It'stoo late for me to go into the innaccuracies in that Dartmouth Review 2004 (In the same article they rake the new President of Dartmouth over the coals for being an "outsider"). I never taught Chem 5 there. I only taught Chem 6, after declining the invitation the year prior, in the Spring of 2004 (March 15-June 30, 2004) during mud season. There is a revolving door of temporary faculty at places like Dartmouth where the tenure-track and tenured faculty often need a break from teaching freshman chemistry. The fellow before me left and never returned. I took the job as an oportunity to checkmy experiences in teaching in mostly public non-priviliged settings with one in an ivy school. In my class of CHEM 6 atDartmouth, there was an element of students who could not adapt to my teaching style, using power point to allow for more time for problem solving. This 10% took it upon themselves to compare me in a "survey" / petition to a tenured faculty member who did nothing but chalk with his back to the class, as opposed to the more interactive approach that I use, after 15 years of evolution. It was awful. They passed this survey in my class unbeknownst to me, until other students came to me, and upset a good part of the class that was very content with my teaching. I had made the mistake of "blitzing" or e-mailing the whole class with the class emails unhidden (I did not bcc), and this small element would e-mail the whole class, unbenownst to me, trying the to convince the other students to have me give up the powerpoint. This was only one week into my teaching there. They made it very difficult for me, I did try to appease the minority by adding more chalk-talks, but the minority had already poisened the atmosphere in my class. At the end, my class average was a B+ higher than the B that was the Dartmouth "traditional" grade for the class, and I was pressured to change this, but I could not justify it based on Z score calcualtions etc. I can assure you that my standards were no less than anyone who taught Chem at Dartmouth, as I teach with a focus on substance. Unfortunately, the 90 % of the students who were happy don't post on blogs. Let me say, that in all my years of teaching, the students, five years later, are most thankful to those professors who were rigorous and layed a strong foundation in the basic (chemistry) class in preparation for the future, even if at the time they might not have appreciated a professor who always challenged them to go beyond the average.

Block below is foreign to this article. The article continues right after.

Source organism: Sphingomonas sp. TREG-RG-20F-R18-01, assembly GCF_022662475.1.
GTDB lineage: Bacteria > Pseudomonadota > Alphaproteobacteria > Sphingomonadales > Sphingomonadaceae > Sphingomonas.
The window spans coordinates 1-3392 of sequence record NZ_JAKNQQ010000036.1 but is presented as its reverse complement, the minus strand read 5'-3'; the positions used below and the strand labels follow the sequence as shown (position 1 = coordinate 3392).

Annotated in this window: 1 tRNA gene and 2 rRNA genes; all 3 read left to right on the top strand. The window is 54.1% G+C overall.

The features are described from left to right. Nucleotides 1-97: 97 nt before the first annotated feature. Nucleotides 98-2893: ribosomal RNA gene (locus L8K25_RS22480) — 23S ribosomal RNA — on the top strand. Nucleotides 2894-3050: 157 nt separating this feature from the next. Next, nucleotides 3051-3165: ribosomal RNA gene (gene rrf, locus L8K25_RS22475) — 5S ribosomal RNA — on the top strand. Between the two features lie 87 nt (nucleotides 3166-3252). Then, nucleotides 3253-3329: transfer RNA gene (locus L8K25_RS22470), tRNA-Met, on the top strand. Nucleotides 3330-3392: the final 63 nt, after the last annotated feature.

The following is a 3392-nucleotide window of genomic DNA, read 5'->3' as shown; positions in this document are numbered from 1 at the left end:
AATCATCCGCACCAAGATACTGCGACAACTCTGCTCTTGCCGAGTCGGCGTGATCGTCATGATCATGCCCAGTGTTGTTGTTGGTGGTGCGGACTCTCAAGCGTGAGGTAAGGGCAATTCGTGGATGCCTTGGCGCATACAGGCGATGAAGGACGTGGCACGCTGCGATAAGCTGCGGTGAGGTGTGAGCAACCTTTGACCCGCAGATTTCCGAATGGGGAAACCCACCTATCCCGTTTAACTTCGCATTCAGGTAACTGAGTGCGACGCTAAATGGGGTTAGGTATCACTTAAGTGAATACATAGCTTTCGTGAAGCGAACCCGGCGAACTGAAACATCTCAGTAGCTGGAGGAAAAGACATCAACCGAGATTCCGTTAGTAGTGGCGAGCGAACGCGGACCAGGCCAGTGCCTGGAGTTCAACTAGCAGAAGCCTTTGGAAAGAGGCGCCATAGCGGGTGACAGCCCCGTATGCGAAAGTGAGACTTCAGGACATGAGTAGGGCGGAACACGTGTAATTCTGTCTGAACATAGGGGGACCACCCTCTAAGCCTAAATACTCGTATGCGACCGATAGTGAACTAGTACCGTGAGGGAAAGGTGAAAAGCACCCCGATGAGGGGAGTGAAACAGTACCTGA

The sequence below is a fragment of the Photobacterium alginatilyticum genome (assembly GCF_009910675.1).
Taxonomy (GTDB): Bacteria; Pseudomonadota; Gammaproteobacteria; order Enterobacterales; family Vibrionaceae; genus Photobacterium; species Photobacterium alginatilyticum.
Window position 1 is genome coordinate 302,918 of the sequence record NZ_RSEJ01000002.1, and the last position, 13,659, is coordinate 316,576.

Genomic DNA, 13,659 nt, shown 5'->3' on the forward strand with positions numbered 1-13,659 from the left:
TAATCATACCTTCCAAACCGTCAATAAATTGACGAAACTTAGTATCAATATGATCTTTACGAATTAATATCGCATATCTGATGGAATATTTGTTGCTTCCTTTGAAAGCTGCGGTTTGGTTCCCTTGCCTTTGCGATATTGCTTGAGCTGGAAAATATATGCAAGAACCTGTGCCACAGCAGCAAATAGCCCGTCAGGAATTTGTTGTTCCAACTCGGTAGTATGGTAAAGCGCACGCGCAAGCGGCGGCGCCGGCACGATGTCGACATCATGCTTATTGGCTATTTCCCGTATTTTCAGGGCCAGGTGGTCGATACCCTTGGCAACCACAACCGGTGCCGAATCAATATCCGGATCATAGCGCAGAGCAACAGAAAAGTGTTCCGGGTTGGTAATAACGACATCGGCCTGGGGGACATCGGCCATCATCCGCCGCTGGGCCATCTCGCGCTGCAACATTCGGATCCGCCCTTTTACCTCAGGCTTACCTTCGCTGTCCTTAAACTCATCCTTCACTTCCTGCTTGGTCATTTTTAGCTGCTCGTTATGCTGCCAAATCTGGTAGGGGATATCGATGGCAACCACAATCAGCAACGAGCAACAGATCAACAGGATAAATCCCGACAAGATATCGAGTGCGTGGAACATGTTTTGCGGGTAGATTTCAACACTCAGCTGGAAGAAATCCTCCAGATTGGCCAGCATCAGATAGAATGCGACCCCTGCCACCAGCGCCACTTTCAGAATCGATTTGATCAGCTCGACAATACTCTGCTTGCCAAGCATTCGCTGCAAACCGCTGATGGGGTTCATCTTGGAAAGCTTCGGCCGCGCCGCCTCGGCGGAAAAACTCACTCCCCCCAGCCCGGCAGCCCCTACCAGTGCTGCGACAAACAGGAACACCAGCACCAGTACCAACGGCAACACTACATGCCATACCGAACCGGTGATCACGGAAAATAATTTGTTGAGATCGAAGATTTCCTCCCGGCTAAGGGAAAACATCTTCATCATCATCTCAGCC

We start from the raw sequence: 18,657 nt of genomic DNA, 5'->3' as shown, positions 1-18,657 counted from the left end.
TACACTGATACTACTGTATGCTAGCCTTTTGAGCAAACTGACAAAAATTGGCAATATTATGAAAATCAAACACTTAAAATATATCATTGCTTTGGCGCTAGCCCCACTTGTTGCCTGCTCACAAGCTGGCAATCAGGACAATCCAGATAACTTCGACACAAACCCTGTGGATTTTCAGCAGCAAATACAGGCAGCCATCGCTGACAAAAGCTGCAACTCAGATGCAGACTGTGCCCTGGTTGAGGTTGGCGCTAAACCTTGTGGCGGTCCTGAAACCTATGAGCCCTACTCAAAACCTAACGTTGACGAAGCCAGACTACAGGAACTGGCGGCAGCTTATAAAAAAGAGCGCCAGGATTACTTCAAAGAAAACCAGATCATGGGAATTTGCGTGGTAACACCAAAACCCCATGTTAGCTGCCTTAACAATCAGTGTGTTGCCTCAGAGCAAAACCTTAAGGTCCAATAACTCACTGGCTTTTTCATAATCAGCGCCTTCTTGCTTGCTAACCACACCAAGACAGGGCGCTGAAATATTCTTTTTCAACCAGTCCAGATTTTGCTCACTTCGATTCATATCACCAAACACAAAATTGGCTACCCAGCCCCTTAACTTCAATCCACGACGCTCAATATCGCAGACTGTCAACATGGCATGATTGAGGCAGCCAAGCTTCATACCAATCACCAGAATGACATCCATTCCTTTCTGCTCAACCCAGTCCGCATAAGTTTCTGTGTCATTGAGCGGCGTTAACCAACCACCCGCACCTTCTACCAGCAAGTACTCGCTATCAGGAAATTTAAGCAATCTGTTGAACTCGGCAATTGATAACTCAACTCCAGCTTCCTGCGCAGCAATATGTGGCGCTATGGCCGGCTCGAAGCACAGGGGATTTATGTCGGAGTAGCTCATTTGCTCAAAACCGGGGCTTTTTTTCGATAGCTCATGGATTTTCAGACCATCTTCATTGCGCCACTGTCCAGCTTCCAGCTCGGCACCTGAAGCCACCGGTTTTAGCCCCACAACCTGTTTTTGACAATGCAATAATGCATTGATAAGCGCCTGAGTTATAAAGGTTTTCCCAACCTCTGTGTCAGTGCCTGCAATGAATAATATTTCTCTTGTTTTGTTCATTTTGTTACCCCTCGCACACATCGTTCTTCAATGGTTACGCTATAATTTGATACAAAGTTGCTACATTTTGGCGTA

Fernando Commodari, Ph.D.
I want to focus on the last sentence of prof. Commodari's email: "Let me say, that in all my years of teaching, the students, five years later, are most thankful to those professors who were rigorous and layed a strong foundation in the basic (chemistry) class in preparation for the future, even if at the time they might not have appreciated a professor who always challenged them to go beyond the average. " That kind of rigor (and I have no reason not to take Prof. Commodari's word for it) can alienate students who are overly-concerned about GPA and also students who have a different comfort level with different styles of teaching.
So how do we evaluate teaching? At Wheaton we focus on the actual comments by the students rather than their numeric evaluations. We look for things like use of superlatives, discussion of the difficulty of the class, and phrases like "tough but fair." If students give specifics of what they learned, we take that as a big positive. But that still isn't a very good metric, and so our knowledge is of a meagre and unsatisfactory kind. What we really want is for students to have learned a lot from a course. If they did, it was a good course. But we don't have very good ways of measuring that knowledge without using up resources on before-and-after evaluation (costs time and money to develop instruments, grade them, administer them again, and do the statistical work to make meaningful comparisons).
In the meanwhile, it's worth being skeptical of student comments either in anonymous college publications or at sites like ratemyprofessors.com or whatever it is.